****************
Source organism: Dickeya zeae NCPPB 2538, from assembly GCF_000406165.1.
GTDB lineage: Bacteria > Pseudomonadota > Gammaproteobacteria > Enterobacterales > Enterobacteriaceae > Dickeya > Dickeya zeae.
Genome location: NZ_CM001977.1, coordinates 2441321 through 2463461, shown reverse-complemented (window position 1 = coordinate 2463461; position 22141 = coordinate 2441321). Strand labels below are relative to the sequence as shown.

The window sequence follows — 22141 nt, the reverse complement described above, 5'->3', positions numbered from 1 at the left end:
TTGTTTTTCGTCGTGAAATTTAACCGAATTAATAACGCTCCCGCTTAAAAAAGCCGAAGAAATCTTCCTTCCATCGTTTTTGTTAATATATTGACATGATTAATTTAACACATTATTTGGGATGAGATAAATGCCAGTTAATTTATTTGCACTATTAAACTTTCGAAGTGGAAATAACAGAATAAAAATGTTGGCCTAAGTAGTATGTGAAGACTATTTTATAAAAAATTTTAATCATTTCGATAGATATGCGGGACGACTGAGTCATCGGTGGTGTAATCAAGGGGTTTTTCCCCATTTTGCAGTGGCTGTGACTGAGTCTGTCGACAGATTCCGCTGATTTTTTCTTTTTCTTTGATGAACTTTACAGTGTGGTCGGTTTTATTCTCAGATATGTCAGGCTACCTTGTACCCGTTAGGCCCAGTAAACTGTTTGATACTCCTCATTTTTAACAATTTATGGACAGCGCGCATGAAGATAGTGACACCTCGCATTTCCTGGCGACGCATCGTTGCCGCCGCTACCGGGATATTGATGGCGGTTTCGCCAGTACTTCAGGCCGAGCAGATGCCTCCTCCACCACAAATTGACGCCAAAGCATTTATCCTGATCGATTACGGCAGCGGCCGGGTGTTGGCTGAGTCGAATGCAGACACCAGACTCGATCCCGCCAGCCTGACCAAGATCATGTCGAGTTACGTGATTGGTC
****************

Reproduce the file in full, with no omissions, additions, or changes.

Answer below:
Source organism: Dickeya zeae NCPPB 2538, from assembly GCF_000406165.1.
GTDB lineage: Bacteria > Pseudomonadota > Gammaproteobacteria > Enterobacterales > Enterobacteriaceae > Dickeya > Dickeya zeae.
Genome location: NZ_CM001977.1, coordinates 2441321 through 2463461, shown reverse-complemented (window position 1 = coordinate 2463461; position 22141 = coordinate 2441321). Strand labels below are relative to the sequence as shown.

The window sequence follows — 22141 nt, the reverse complement described above, 5'->3', positions numbered from 1 at the left end:
TTGTTTTTCGTCGTGAAATTTAACCGAATTAATAACGCTCCCGCTTAAAAAAGCCGAAGAAATCTTCCTTCCATCGTTTTTGTTAATATATTGACATGATTAATTTAACACATTATTTGGGATGAGATAAATGCCAGTTAATTTATTTGCACTATTAAACTTTCGAAGTGGAAATAACAGAATAAAAATGTTGGCCTAAGTAGTATGTGAAGACTATTTTATAAAAAATTTTAATCATTTCGATAGATATGCGGGACGACTGAGTCATCGGTGGTGTAATCAAGGGGTTTTTCCCCATTTTGCAGTGGCTGTGACTGAGTCTGTCGACAGATTCCGCTGATTTTTTCTTTTTCTTTGATGAACTTTACAGTGTGGTCGGTTTTATTCTCAGATATGTCAGGCTACCTTGTACCCGTTAGGCCCAGTAAACTGTTTGATACTCCTCATTTTTAACAATTTATGGACAGCGCGCATGAAGATAGTGACACCTCGCATTTCCTGGCGACGCATCGTTGCCGCCGCTACCGGGATATTGATGGCGGTTTCGCCAGTACTTCAGGCCGAGCAGATGCCTCCTCCACCACAAATTGACGCCAAAGCATTTATCCTGATCGATTACGGCAGCGGCCGGGTGTTGGCTGAGTCGAATGCAGACACCAGACTCGATCCCGCCAGCCTGACCAAGATCATGTCGAGTTACGTGATTGGTC